Microsoft Corp. this week will demonstrate for the first time its "zero administration" initiative, taking the initial steps in its goal to ease Windows PC management.
At a press conference on the eve of the CeBIT trade show in Hannover, Germany, Microsoft will show beta versions of pieces of its ZAW (Zero Administration for Windows) technology, sources familiar with the company's plans said.
The technology, along with the NetPC, is Microsoft's answer to Java-based network computers that aim to simplify and bring down the cost of ownership of PCs. While ZAW originally was not slated to ship until the release of Windows NT Workstation 5.0, Microsoft now plans to release the first pieces of the initiative in the third quarter as an add-on for NT 4.0, sources said.
The ZAW initiative is an all-encompassing program that includes hardware and software (see chart), and selected pieces will be ready this summer. At CeBIT, Microsoft will preview a Universal Serial Bus driver based on the Windows Driver Model, single-step system lockdown and client configuration stored on a server, sources said.
Client configuration lets users work from different PCs connected to a network, with the user's configuration and settings replicated on whatever system to which the user is logged in.
Other pieces of ZAW still under development are an automatic installation and update function; upon boot-up, the operating system searches for new software or upgrades on the network and automatically installs them on the client.
The Zero Administration Windows Initiative||
Windows Driver Model
Unified driver for Windows 95 and Windows NT devices
Powers down some parts of PC, enabling 5-second boot-up time; maintains LAN connection for off-hours maintenance
Automatic System Update
Checks server for changes on boot-up; installs operating system or application changes automatically
Sealed case design keeps users from adding or removing software or hardware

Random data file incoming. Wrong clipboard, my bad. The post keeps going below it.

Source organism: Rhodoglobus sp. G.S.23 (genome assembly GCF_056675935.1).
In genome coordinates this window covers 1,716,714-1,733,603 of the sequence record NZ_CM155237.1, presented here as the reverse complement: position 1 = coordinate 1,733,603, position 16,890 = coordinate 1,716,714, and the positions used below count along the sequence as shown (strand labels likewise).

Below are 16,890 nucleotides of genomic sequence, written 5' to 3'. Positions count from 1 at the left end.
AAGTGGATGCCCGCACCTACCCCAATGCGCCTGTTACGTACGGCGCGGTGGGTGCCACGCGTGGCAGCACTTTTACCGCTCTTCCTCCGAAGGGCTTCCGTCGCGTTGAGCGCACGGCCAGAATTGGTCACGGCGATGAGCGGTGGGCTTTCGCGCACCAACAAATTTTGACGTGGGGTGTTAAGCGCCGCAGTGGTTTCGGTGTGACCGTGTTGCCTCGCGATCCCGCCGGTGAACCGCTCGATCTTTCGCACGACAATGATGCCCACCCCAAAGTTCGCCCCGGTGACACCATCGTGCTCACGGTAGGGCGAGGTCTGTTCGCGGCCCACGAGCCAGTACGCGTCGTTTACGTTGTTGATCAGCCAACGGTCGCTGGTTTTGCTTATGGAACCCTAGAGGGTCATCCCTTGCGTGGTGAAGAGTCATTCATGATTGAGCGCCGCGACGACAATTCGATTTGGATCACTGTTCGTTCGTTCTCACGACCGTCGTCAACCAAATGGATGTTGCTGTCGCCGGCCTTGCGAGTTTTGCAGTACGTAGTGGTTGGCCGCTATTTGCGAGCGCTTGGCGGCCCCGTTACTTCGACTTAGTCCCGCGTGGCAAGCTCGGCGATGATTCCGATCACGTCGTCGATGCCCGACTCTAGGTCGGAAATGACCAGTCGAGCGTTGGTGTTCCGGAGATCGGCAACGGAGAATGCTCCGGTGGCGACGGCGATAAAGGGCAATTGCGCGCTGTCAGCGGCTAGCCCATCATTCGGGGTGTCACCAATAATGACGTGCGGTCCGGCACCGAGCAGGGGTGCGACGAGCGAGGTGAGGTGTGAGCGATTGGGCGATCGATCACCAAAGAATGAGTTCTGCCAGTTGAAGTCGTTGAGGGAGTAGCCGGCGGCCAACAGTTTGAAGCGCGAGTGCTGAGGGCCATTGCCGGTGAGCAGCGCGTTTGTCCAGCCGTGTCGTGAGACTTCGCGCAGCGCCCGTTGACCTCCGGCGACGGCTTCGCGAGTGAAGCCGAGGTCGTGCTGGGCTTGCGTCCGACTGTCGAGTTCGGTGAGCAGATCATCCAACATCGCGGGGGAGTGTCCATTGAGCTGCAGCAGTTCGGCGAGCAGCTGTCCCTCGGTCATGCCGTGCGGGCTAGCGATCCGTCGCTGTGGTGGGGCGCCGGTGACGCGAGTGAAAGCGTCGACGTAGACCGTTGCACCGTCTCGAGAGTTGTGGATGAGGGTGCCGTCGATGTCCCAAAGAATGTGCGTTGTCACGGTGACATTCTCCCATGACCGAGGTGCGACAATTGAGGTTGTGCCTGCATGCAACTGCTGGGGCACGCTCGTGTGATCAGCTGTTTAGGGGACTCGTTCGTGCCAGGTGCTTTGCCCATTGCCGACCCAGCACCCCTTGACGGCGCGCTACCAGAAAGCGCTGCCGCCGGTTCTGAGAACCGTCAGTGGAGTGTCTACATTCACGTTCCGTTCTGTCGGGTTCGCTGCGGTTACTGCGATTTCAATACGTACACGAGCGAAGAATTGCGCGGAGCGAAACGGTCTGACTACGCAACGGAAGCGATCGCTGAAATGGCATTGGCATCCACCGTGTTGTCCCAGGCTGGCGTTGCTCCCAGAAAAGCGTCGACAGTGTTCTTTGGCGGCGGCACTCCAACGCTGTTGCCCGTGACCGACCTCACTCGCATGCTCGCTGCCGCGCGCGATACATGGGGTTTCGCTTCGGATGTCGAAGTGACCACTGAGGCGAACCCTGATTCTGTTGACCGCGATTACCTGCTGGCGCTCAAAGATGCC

Enables operating system, applications and configurations to be stored on server while updates are made centrally. Lets users roam from system to system while server replicates settings.
Allows remote management of DMI-compliant systems
While ZAW tools will play a big part in lowering the cost of Windows systems for forthcoming NetPCs, ZAW will also help lower the cost of full-fledged Windows PCs. ZAW features such as OnNow, the Win32 Driver Model and Desktop Management Interface 2.0 will each play a role in that space.
In fact, Microsoft's CeBIT demonstrations will be on desktop PCs from Compaq Computer Corp., Hewlett-Packard Co. and Dell Computer Corp., sources said.
Those PC companies and others will incorporate properties of ZAW in forthcoming NetPCs, sources said. Microsoft, Intel Corp. and their OEM partners are finalizing the NetPC specification for these systems, which should hit the market by midyear.
By releasing some ZAW pieces early, Microsoft hopes to gain more mind share on the total cost of ownership issue, which has become an IT hot button.
"TCO is such a hot issue right now, Microsoft will get the tools out as they become available," said one source. "Why wait for NT 5?"
Microsoft plans to begin beta testing NT 5.0 in the second half of the year, with commercial release scheduled for late 1997 or early 1998. Given the expected six-month beta test cycle, sources indicated that early 1998 is a more likely date for the release.
For now, some IT managers remain skeptical. "ZAW, like the NetPC, just seemed to be a reaction to the network computer craze," said an IS manager for a Fortune 500 company. "I'll believe they have a legitimate plan when I see the technology."
Microsoft officials in Redmond, Wash., declined to comment.